However, the Japanese also believed that there is no Real Nature in the matter back then. To explain it deeper, I would also need to introduce that the “Mottainai” was the word in Buddhism.

I will not go into deep with Buddhism Teaching because I do not think I am qualified to do so, but please let me share the 2 essential elements in Buddhism - which are “Ku - 空 - Emptiness” and “Rinne - 輪廻 - Reincarnation”.

Let me assume that Word Origin and Buddhism Concepts are mixed together to describe the word “Mottainai” - then we can find the word starts shaping the meaning of the word itself.

Ku (空) is translated “Emptiness” in English, but it doesn’t mean “Nothing” in there. There is something there, but only phenomenon - there are NOT the elements (Real Nature of the matter).


This explains why it is so difficult to translate the word Mottainai. The act of explaining the phenomena is leading us to try to get the element. We are all “trying to explain with words”. However, the more we explain the phenomena, the more we lose the truth in it. Some say that the language only describes phenomena but never the “essence” of a matter. (This is what Buddhism/Zen teaches us - therefore, we have a word saying 不立文字 - No truth can be explained by words, by just practice).

As a vey rough summary, Ku indicates below.

“Everything seems to be existing by itself. However, without the relationship to the other elements, it cannot be found (We can understand the Real Nature only in continuation.”

Next, 輪廻 - Reincarnation is a bit easier to explain.

The word Reincarnation itself means the actual “Revival” in many situations. Wikipedia defines that “Reincarnation is the philosophical or religious belief that the non-physical essence of a living being starts a new life in a different physical form or body after biological death.”

In Buddhism, Reincarnation means that everything has a “cause” and therefore “result”. All of the “facts” have a reason(origin) that it occurred(started).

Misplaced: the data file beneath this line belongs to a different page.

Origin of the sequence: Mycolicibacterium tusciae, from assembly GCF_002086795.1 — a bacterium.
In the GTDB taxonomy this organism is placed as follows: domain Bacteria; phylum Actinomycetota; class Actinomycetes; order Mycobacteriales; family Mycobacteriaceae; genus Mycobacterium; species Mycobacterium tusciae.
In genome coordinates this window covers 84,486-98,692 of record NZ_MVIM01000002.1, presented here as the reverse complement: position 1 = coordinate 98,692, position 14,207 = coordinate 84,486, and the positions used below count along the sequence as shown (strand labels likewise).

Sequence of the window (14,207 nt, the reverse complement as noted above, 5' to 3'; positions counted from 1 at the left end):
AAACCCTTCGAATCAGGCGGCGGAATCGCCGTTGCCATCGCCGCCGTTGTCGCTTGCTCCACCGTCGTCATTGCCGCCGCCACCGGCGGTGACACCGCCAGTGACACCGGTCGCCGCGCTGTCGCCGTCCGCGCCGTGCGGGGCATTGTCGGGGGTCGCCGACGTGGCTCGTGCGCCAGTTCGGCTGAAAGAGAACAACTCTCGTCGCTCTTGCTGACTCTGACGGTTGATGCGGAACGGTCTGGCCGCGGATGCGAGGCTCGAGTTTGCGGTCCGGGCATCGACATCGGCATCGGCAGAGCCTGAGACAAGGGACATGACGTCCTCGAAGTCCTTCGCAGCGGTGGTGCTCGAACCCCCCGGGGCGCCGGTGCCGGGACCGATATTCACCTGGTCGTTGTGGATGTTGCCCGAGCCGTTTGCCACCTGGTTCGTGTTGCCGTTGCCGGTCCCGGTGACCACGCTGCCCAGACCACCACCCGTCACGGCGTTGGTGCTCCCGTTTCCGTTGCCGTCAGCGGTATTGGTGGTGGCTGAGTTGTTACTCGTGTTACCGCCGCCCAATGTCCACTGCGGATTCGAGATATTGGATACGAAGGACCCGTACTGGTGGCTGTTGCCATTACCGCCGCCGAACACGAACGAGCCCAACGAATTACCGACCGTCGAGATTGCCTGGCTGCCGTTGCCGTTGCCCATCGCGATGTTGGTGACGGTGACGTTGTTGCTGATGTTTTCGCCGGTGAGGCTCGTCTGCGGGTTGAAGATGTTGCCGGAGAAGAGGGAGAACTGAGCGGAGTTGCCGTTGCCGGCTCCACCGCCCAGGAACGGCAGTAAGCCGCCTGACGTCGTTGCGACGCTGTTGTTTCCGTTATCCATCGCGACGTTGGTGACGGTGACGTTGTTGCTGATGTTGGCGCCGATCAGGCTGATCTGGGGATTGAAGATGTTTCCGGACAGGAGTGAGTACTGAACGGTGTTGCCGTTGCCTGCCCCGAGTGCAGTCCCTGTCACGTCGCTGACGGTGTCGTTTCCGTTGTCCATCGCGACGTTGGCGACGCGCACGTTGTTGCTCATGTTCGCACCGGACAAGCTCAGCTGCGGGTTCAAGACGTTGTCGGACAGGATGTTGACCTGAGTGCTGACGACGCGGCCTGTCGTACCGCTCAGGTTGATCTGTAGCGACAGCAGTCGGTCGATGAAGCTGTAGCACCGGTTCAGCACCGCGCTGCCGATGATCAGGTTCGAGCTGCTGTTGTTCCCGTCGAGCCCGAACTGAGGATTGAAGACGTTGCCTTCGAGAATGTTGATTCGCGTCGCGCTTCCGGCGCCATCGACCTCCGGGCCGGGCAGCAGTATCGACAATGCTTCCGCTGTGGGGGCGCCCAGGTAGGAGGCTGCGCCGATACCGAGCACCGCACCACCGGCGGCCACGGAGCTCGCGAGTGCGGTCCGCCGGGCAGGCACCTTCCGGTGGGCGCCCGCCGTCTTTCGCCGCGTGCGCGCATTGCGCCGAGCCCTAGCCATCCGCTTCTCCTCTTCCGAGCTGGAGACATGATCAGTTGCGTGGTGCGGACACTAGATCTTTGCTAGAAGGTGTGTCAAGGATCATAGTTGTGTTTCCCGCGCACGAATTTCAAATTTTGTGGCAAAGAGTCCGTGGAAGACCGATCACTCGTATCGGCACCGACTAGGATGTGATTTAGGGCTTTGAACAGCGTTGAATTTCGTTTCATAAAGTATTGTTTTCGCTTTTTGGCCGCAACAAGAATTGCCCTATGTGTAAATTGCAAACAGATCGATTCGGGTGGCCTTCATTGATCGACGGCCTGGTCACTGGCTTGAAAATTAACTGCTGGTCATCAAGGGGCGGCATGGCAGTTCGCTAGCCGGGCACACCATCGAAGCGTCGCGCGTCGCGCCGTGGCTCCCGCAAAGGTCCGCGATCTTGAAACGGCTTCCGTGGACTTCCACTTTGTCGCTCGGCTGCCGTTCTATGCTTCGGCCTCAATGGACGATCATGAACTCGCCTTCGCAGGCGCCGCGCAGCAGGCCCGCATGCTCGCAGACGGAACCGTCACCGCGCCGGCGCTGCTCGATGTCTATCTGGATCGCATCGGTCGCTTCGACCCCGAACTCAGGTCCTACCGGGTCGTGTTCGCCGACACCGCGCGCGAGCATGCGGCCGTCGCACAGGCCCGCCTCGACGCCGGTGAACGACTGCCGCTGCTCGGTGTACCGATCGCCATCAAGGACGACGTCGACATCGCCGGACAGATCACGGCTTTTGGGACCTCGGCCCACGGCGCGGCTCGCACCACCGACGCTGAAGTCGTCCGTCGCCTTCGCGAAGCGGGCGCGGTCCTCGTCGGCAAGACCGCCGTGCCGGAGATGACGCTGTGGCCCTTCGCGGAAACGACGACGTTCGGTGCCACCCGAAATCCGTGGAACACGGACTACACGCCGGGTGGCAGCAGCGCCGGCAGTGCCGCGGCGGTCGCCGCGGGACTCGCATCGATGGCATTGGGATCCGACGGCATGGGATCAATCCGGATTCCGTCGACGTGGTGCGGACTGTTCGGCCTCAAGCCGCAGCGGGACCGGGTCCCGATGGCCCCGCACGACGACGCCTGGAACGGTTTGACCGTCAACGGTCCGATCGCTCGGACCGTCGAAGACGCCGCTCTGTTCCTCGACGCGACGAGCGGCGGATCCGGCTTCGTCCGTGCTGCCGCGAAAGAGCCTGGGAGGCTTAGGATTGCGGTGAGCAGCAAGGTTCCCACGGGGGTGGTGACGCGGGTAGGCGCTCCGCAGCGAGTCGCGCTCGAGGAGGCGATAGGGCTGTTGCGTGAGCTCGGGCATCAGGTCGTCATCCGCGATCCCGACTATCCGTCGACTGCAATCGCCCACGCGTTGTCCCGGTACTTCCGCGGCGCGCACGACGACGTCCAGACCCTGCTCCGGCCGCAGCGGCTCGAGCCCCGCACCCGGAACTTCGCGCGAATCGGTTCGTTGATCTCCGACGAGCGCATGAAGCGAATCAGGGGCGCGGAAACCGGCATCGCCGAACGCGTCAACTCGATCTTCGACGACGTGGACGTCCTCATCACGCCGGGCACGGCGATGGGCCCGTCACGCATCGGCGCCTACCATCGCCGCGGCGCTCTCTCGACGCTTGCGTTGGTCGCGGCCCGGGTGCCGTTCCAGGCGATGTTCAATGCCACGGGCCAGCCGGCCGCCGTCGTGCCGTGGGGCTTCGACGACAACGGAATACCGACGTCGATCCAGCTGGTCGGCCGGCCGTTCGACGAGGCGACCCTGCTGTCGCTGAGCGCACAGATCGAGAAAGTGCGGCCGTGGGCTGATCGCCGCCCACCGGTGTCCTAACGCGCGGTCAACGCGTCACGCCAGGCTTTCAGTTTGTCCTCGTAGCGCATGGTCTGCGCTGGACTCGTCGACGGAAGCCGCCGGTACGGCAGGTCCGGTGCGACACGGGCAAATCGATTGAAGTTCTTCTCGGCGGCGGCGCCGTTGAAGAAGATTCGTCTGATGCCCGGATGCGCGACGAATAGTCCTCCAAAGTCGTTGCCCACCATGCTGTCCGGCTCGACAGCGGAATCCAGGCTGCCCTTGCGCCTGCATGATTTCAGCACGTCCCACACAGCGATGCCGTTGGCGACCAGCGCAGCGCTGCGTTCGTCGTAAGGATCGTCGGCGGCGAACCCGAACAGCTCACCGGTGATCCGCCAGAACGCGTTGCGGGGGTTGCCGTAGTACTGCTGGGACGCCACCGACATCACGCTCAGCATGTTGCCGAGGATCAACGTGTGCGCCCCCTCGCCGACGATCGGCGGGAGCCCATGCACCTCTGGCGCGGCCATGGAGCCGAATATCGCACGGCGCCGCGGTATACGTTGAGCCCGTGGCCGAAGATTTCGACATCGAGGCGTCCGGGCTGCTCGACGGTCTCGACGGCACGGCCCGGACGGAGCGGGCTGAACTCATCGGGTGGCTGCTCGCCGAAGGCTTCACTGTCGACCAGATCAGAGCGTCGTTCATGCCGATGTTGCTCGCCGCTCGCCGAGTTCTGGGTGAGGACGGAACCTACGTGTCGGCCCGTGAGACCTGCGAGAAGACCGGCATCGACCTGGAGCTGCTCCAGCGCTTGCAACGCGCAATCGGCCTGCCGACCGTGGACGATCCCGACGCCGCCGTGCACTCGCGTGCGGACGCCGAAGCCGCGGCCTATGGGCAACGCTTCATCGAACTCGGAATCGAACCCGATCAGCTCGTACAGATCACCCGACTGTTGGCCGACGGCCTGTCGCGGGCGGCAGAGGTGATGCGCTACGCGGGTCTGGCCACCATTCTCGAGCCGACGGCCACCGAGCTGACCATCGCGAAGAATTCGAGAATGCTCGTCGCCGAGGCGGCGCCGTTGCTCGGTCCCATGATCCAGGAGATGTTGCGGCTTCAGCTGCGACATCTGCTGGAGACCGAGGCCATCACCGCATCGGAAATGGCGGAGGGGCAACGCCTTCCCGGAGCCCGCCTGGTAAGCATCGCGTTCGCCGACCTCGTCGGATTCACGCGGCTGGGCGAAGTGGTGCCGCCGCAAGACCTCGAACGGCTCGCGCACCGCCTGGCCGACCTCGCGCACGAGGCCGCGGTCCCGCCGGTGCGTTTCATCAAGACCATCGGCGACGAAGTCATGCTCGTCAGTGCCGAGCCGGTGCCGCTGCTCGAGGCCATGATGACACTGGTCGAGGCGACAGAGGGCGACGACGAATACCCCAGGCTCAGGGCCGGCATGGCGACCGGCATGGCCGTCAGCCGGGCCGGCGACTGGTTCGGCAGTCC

As a rough summary, Rinne indicates that Every Element is connected (related to each other).

With summarizing (Interpreting) Ku and Rinne, it is safe to say that nothing can exist without others (relation/connection to the others). Our existence itself has no Real Nature, and therefore we have to appreciate the fact that life is “given” by others.

Do you see that the concept of “No-Real Nature (Mottai-Nai)” came back here. Yes, we are talking about Mottainai - not the Buddhist teaching.

With this interpretation, we can probably understand the 3rd description of Japanese dictionary a little better.

Inconvenience. Unforgivable. Preposterous.

These are the definitions describing ourselves (human beings) who don't understand what Buddhism/Nature teach them. It is an inconvenience/Unforgivable/Preposterous understanding (behavior) to Buddha and 8 million Spirits.

I believe, the old Japanese used the word Mottainai to advise ourselves that we are alive thanks to others over “Ku” and “Rinne”, and appreciation and regretful (wasteful) to what we have & who we are is the fundamental of life.

Please understand that the description about Buddhism above is purely my personal interpretation based on my reading history. I am not educated enough to discuss this issue. There are, probably, misunderstandings & incorrect interpretations.